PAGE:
“You know, we got back to victory lane in 2017,” said Kligerman. “Charlie Henderson, the patriarch of the family and leader of our race team has been watching that race replay from Talladega in 2017 for years and I’ve been saying for a while that we need to get him another win to watch. I so desperately want to get back in victory lane, not for myself as much as for Chris Carrier, the Henderson family, and all of the employees and people at Food Country.
“I think the main goal we have is to return to victory lane again because I’d appreciate it even more than I did in 2017. It would be especially cool to do it somewhere that isn’t a superspeedway. I have now gotten two of those and I’d love to win at a road course or short track. It’s shocking to me that it hasn’t happened in all these years because of my record in ARCA.
“I was winning on every style of track including dirt and I’ve been so damn close at road courses. We just haven’t been able to put another one together. I feel this year is the year we finally go out there and hopefully rack up a couple of victories including at places that are unique”.
Talking about how close he was in 2021, Kligerman also spoke about some of the challenges he faced with the schedule being different due to COVID-19 and how it impacted his broadcasting/racing during the two majorly impacted races.
“Last year with the way the schedule got changed around with the COVID-19 policies where the Trucks would race on Sunday mornings or Sunday midday and the Cup races would be later that evening, those would be some long days,” Kligerman said about racing and broadcasting in the same time frame.
“I did Watkins Glen last year, went out and finished then jumped out and did the Xfinity broadcast. The hardest one had to be Darlington though. We ran midday in early September and then I had to turn around and do the Southern 500 broadcast, which is the longest race in NASCAR. That took some energy drinks to make it through and that was one of the hottest races, I actually had a cool suit in that race because I just knew of the long day ahead of me.”
Along with running in the Truck Series and broadcasting with NBC, Kligerman made his first NASCAR Cup Series start since 2019 at Kansas last season thanks to Fast. Kligerman raced with Gaunt Brothers Racing to a 20th place finish, his best since Talladega in 2019. The deal was thrown together and Kligerman didn’t expect it but confirmed that he has zero Cup series starts planned for the 2022 season.
“I don’t have any Cup Series races planned right now,” said Kligerman. “The one last year at Kansas was driven by Fast and the sponsorship coming together. Marty and Toyota were gracious enough to give me an opportunity as well and it was a cool one. I didn’t expect to get back into a cup car after my last start in the No. 96 in 2019, I believe it was.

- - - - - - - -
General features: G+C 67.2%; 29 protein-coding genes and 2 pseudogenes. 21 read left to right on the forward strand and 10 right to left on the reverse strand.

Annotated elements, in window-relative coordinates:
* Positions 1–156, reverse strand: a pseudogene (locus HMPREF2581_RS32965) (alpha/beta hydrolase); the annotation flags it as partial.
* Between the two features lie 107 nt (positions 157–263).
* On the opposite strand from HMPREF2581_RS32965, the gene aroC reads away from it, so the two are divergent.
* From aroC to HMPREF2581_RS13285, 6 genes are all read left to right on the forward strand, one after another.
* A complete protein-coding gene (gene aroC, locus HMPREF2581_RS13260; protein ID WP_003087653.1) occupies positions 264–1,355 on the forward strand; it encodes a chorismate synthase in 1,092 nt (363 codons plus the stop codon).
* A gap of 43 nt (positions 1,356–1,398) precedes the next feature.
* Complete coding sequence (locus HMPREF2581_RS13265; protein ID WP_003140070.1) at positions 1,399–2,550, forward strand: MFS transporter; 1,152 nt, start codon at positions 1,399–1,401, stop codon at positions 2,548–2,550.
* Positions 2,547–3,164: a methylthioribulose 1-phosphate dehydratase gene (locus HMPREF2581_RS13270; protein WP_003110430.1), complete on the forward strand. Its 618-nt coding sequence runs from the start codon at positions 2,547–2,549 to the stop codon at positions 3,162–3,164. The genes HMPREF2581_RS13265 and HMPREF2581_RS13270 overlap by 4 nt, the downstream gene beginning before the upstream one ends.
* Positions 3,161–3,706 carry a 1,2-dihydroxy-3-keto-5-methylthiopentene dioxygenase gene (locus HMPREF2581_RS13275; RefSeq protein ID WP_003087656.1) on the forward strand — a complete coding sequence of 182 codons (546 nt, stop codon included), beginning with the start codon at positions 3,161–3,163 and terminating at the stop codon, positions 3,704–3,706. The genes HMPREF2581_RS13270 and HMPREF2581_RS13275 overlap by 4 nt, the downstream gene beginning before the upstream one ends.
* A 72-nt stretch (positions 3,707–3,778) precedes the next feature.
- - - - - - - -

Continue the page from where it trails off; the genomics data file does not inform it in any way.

“We made a great effort and I really enjoyed it. It was probably one of my best Cup races and I feel we had a serious shot at finishing inside the top-15 and top-10 if maybe I had run a race more recently. With all of that said, it was a really good run and I enjoyed it a lot. It was cool and who knows if there will ever be another one, but, I really enjoyed that weekend.”
Entering his 14th season in NASCAR, Kligerman had to sit and think about his answer to the final question.
“Where do you see yourself in 10 years?” and his answer was very solid.
“Ah man, I’m weird,” said Kligerman. “I don’t really think too far ahead and so if you would’ve asked me eight years ago, I wouldn’t have said I was here so I don’t know. I don’t know what would have been different but I don’t think I’d be exactly right.
“I’ve learned that in 31 years of my life, you can’t really predict where you’ll be. I think the best thing you can do is try and follow things that excite you. Go after your dreams and see, as my dad likes to say shoot for the stars and you might end up on the moon. Motorsports is always going to be a part of my life and I know in some capacity I’ll always have something to do with motorsports. It runs through my blood, I live, sleep, and breathe racing. I’m a first-generation in motorsports for my family but I hope that the Kligerman name will continue in the sport because I absolutely love it.
“I do have a lot of interests outside the industry so we’ll see. I’m in a unique position at just being 31 and I’ve made it to the top of motorsports and the broadcasting side. I always wanted to host a TV show and I got that chance with NBC Proving Grounds. I’ve done a lot and accomplished a lot in a very short amount of years. And, uh, I’m always looking for that next challenge. So we’ll see.”